Ruellia s. l.Erin Tripp
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Ruellia is a large genus of ca. 300 species. Mexico and Brazil are centers of diversity, but the genus is common elsewhere throughout the neotropics, Madagascar, and mainland Africa. A few species also occur in southeast Asia, Australia, and temperate regions of North America and South America.
Recent molecular work (E. Tripp, in press) indicates Ruellia is monophyletic, though bootstrap support is weak, and early diverging lineages are poorly resolved. Ruellia s. l. encompasses a small number of related genera: Blechum, Eusiphon, and Polylychnis. Old World species form a basal grade, and New World taxa are monophyletic and nested within this grade. The New World clade is composed of several lineages, three of them quite large in size (Euruellia, Physiruellia, and Ebracteolate), and six somewhat smaller in size (the Ruellia inundata, R. inflata, R. jaliscana, R. humilis, R. harveyana and Blechum clades). Floral morphology is diverse within Ruellia. Putatitve pollination syndromes (e. g. bee, hummingbird, bat, hawkmoth) have evolved multiple times suggesting that pollinators have played an important role in the overall diversification of the genus. Pollen morphology (3-porate, spheroidal, coarsely reticulate) represents perhaps the best-known synapomorphy for the genus. Also, a haploid chromosome count of x = 17 has been found for nearly all Ruellia species (over 50 spp.; Daniel & Chuang 1998).
Left: SEM of Ruellia petiolaris pollen. Right: SEM of Ruellia norvegigratiosa leaf glands. Images © Erin Tripp.
Species of Ruellia can be found in a wide variety of habitats including understory rainforest, desert, swamp, tropical montane, and temperate grassland environments. Most are herbaceous but some are shrubs, small trees, or lianas. A majority of species of Ruellia produce cleistogamous flowers in addition to open (chasmogamous) flowers. The seeds of Ruellia, like other Ruellieae, are covered by hygroscopic trichomes that become mucilaginous when wet. These traits aid in successful reproduction and dispersal, and may help explain the widespread distribution of the genus. Several species of Ruellia are ornamentals, and others have been noted for their local, medicinal uses (e. g., for the treatment of headaches, dizziness, used to make teas, eye drops, and leaves smoked to induce hallucinations; see Daniel 2004 and Wasshausen 2005).
Many (if not most) species of Ruellia possess sessile, inconspicuous leaf glands. These are generally only visible with a dissecting scope. Despite their commonality, these glands have never been systematically studied. It is also not known whether similar structures occur in other, closely related genera. Published images of these glands can be seen in Ezcurra (1993), Daniel (1990), and McDade & Tripp (in press), as well as in the above photo. Research is needed to determine the taxonomic breadth, morphological diversity, and perhaps functional significance of these glands.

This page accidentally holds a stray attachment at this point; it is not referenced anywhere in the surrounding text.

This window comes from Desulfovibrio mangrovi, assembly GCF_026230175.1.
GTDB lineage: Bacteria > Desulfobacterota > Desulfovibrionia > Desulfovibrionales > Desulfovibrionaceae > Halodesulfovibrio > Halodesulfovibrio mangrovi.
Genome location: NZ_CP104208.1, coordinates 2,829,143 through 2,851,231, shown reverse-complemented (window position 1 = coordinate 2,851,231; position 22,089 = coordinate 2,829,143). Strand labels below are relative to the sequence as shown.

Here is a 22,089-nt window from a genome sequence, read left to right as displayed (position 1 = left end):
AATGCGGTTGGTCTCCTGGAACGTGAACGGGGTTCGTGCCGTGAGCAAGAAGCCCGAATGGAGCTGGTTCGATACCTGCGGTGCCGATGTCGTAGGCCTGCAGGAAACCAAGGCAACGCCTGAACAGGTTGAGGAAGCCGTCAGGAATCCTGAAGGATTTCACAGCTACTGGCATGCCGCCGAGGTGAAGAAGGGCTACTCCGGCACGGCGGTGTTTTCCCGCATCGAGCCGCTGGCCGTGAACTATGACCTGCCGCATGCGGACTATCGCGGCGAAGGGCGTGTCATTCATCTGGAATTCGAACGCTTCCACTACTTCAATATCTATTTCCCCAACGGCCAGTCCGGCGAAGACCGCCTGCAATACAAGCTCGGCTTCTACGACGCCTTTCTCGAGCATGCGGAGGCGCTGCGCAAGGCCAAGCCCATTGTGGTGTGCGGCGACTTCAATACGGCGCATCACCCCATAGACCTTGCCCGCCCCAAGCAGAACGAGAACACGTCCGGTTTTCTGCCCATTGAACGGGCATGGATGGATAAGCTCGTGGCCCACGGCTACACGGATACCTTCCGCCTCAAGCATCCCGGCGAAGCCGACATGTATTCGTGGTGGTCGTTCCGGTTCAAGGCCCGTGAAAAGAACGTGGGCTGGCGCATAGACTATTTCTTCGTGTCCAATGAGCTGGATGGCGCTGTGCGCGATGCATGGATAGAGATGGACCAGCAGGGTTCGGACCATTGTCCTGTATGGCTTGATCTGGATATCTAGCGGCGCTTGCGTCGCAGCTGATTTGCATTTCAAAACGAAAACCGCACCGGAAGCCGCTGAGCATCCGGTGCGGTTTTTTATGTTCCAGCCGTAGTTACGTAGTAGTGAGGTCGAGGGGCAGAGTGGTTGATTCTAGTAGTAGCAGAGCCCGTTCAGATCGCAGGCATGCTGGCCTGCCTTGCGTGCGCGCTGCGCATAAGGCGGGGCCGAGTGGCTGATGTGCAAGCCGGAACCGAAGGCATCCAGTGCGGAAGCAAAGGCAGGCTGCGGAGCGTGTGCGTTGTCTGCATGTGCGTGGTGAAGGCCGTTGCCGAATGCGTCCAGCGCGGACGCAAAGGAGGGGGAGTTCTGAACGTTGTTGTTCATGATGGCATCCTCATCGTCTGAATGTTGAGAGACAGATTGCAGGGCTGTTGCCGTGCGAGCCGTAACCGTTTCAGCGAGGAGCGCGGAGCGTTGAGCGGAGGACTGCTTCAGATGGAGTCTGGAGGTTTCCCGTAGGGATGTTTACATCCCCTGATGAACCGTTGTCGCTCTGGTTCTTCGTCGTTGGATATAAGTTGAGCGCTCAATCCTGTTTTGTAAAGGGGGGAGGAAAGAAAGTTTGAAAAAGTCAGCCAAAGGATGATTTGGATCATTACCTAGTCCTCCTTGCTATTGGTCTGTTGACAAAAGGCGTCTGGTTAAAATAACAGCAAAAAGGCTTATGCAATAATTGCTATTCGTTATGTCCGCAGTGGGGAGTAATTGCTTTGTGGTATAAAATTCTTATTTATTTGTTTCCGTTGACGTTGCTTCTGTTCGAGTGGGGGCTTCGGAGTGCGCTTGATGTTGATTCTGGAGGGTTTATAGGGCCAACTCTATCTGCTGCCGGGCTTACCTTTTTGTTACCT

Daniel, T. F. & T. I. Chuang. 1993. Chromosome numbers of New World Acanthaceae. Syst. Bot. 18: 283-289.
Daniel, T. F. and T. I. Chuang. 1998. Chromosome number of cultivated Acanthaceae and systematic implications. Pp. 309-330 In: Mathew P., Sivadasan M. (eds.) Diversity and taxonomy of tropical flowering plants. Mentor Books. Calicut, India.
Daniel, T. F. 2004. Acanthaceae of Sonora: Taxonomy and Phytogeography. Proc. Cal. Acad. Sci. 55(4): 690-805.
Ezcurra, C. 1993. Systematics of Ruellia (Acanthaceae) in southern South America. Ann. Mo. Bot. Gard. 80: 787-845.
Grant, W. F. 1955. A cytogenetic study of Acanthaceae of Thailand. Brittonia. 8: 121-149.
McDade, L. A. and E. A. Tripp. Synopsis of Costa Rican Ruellia L. (Acanthaceae): New species, taxonomic concepts, a country record, range extensions, and identification aids to the 22 species known from the country. Brittonia, in press.
Tripp, E. A. Evolutionary relationships within the species-rich genus Ruellia (Acanthaceae). Systematic Botany, in press.
Wasshausen, D. C. 2005. Chapter 5.6 Acanthus: Family Acanthaceae. Pp. 112-114. In: G. A. Krupnick and W. J. Kress (eds.). Plant conservation: A natural history approach. University of Chicago Press, Chicago.
Correspondence regarding this page should be directed to Erin Tripp at
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- First online 13 November 2006
- Content changed 10 April 2007
Citing this page:
Tripp, Erin. 2007. Ruellia s. l.. Version 10 April 2007 (under construction). http://tolweb.org/Ruellia_s._l./65583/2007.04.10 in The Tree of Life Web Project, http://tolweb.org/